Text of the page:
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3 April 2020

Why the coronavirus crisis should not be compared to the Second World War

Military analogies are fuelling myths and fantasies about the UK’s wartime experience.   

By David Edgerton

Could we please stop talking about the Second World War? Please? The Covid-19 pandemic is not like the Second World War, ventilators are not Spitfires, we don’t need a wartime coalition. And, no, the Second World War doesn’t show that a hard Brexit is possible either; fantasy war stories have infected our political discourse for far too long. It is time to grow up, and to think of better analogies, if any are needed at all. 

In fact, it is a sad reflection on our times that anyone could mistake some ruffled posturing from the Prime Minister as anything to do with the Second World War, or indeed that forcing people to stay home, a collapse in economic activity and the closing down of much transport makes people think of the war at all.

For the war generally saw increases in economic output, in the movement of people and goods, and the bringing of people together in new forms, in barracks, in factories, on ships. Workers were being taken on, not least through conscription to the armed forces. People were asked to travel across the country. They were crammed onto ships. They also travelled on trains (except for the very beginning of the war) more than before the war; the war saw a peak in train travel, unsurpassed until recently.

The economics of war were those of mass purchasing and investment by the state. The government controlled prices to stop them from rising and sought, through taxation, to dampen demand since people had money, but everyday goods were in short supply. States battled inflation, not depression. The most that dealing with war and dealing with pestilence have in common is that they both involve strengthening state power and spending, and both require collective action.

What is curious, however, is the British tendency to see its Second World War experience as a good thing, if not war in general. It is interpreted as a moment of national pulling together, of collective action from below, which united the people in a common purpose. Everyone was in it together, and pulled together. That is far too rosy a view.  

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War was a matter of fighting, and putting aside other considerations. It set up new differences, radical ones. There were those in uniform and those not. Some in uniform were in great danger, most were not. The rations for those in uniform and civilians were different. Workers in armaments had a privileged position compared to workers in less essential occupations. Not everyone was affected by the Blitz, which lasted a few months in London, and in some places only a few days. It tended to kill poor Londoners, not a cross-section of society. And welfare services got worse during the war, not better.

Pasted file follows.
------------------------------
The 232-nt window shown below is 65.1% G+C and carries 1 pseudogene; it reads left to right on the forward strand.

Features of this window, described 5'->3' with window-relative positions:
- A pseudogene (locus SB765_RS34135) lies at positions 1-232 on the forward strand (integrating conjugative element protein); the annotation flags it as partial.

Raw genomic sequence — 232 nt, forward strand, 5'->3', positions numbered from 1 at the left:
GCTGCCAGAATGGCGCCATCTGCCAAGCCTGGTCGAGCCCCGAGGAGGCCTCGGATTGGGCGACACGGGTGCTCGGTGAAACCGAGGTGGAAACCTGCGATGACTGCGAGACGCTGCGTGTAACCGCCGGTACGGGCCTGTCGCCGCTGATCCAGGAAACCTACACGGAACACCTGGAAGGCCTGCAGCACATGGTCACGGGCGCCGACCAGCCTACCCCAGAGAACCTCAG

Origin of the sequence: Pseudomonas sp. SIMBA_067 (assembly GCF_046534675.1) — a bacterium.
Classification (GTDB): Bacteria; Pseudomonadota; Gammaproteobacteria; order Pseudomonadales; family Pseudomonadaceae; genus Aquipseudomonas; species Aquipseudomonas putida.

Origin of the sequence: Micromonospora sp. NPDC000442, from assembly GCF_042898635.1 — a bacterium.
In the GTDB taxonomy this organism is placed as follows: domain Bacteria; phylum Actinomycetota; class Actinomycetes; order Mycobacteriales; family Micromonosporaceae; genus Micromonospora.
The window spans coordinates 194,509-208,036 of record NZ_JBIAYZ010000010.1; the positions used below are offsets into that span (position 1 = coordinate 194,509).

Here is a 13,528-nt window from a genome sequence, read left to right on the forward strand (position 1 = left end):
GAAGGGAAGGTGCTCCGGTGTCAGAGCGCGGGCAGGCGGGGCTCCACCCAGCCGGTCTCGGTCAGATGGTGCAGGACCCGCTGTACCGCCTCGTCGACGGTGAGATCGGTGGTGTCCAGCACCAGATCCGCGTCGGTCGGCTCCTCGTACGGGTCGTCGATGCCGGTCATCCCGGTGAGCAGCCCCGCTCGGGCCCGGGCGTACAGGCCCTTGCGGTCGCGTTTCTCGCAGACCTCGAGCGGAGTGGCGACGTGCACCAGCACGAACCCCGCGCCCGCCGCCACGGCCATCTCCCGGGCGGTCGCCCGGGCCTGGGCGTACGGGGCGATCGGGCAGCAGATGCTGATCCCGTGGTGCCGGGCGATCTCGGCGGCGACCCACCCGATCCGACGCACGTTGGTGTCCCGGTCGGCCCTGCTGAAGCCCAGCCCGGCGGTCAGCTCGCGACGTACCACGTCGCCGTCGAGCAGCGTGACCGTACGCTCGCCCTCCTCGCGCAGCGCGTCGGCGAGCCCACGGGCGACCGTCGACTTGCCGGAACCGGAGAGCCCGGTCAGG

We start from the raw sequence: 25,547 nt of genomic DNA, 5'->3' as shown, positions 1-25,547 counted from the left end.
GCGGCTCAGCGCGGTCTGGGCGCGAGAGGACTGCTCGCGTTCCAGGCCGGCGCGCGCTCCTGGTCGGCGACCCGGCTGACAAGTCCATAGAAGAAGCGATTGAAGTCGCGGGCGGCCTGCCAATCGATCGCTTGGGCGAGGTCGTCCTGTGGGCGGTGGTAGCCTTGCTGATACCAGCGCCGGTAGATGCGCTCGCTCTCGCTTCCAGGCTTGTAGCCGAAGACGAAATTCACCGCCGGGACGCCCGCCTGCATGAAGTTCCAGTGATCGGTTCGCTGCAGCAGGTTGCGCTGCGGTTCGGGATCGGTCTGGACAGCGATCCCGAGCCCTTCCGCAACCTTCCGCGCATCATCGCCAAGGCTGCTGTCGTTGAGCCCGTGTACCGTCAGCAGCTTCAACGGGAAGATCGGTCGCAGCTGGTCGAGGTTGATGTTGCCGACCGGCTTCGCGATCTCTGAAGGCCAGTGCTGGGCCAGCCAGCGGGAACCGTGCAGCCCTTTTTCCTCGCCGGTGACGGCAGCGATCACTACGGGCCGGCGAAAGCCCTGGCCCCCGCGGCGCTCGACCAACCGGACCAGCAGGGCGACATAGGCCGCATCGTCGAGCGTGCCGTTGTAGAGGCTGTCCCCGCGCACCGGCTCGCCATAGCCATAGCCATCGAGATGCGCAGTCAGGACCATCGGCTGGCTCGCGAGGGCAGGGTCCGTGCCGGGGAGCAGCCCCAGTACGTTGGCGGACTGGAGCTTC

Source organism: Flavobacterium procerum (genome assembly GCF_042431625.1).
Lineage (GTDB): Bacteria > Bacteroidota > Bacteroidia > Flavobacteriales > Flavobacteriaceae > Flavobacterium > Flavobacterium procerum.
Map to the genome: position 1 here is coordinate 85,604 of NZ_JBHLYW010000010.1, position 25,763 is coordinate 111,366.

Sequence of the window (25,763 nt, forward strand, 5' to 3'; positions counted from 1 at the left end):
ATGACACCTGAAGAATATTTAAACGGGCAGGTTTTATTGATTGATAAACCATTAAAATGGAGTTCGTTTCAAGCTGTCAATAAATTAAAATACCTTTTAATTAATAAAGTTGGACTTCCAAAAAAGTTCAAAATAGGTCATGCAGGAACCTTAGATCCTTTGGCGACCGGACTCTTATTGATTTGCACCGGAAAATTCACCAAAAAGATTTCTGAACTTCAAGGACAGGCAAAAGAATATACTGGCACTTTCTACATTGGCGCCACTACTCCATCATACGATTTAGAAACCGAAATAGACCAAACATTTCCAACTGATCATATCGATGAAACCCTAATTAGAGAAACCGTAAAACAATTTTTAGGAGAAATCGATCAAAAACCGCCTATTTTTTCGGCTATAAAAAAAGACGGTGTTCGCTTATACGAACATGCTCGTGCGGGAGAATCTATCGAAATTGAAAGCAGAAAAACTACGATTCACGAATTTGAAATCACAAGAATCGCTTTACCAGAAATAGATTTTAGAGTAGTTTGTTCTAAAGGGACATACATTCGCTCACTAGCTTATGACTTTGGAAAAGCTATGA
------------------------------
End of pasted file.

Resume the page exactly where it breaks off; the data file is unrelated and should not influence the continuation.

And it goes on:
For the left, the war has acquired a misleading reputation as the moment in which it came into its own. It used to be claimed that Labour (and especially Ernest Bevin and Clement Attlee) successfully ran the Home Front, while Winston Churchill fought the war itself.  But that was not so: Churchill and his key cabinet ministers ran the Home Front as well as the war. They were not separate things. We have to be very careful about the notion that the war was good for socialism.

Other sorts of serious misunderstandings of the real war are at the basis of its invocation today. One crucial one is that this was the moment in which the nation became militarily and economically self-sufficient. It dug in, and dug for victory. But the reality was very different. 

The UK was the heart of an empire which was at war; it had great allies. Yet it also depended on the rest of the world. It did not retreat to a national redoubt, but in fact forged new global connections. Vast amounts of food and fuel came from overseas. And weapons also: even British rifles were manufactured abroad. The British nation was never truly an island, nor indeed was the British Empire. The war was fought as a war of the United Nations against the Axis. It was not a war of nations, let alone one nation, but of peoples, of ideologies. 

The British ideology of the war was not what we take it to be today – a belligerent nationalism, but rather a deeply internationalist, and often imperial one too.  Far from being anti-European, the UK made common cause, obviously, with all non-fascist Europeans.

Finally, there is a fantasy about the war which sees the UK as weak at its beginning, but rising to industrial and social genius during it. The reality is that Churchill took charge of a superpower, a great global empire. He didn’t conjure Spitfires, or ventilators, out of the air: he inherited a powerful military-industrial machine that was already making them, and myriad other weapons in huge numbers (in the case of aeroplanes and warships, on a greater scale than Germany). The British Empire was truly a force to be reckoned with in the world; the UK of today is a minnow, rather pathetically claiming to be a world leader in this or that science. 

We need to remember, too, that by the end of the war the UK was in a much weaker position internationally than in 1939. Through no fault of his own, Churchill presided over an extraordinary rapid relative decline in Britain’s power. 

Like famine and death, war and pestilence are not good things. Nor are they the same thing. It is worth being careful about what one wishes for.

David Edgerton’s most recent book is “The Rise and Fall of the British Nation: A Twentieth-Century History” (Allen Lane). This piece originally appeared on his blog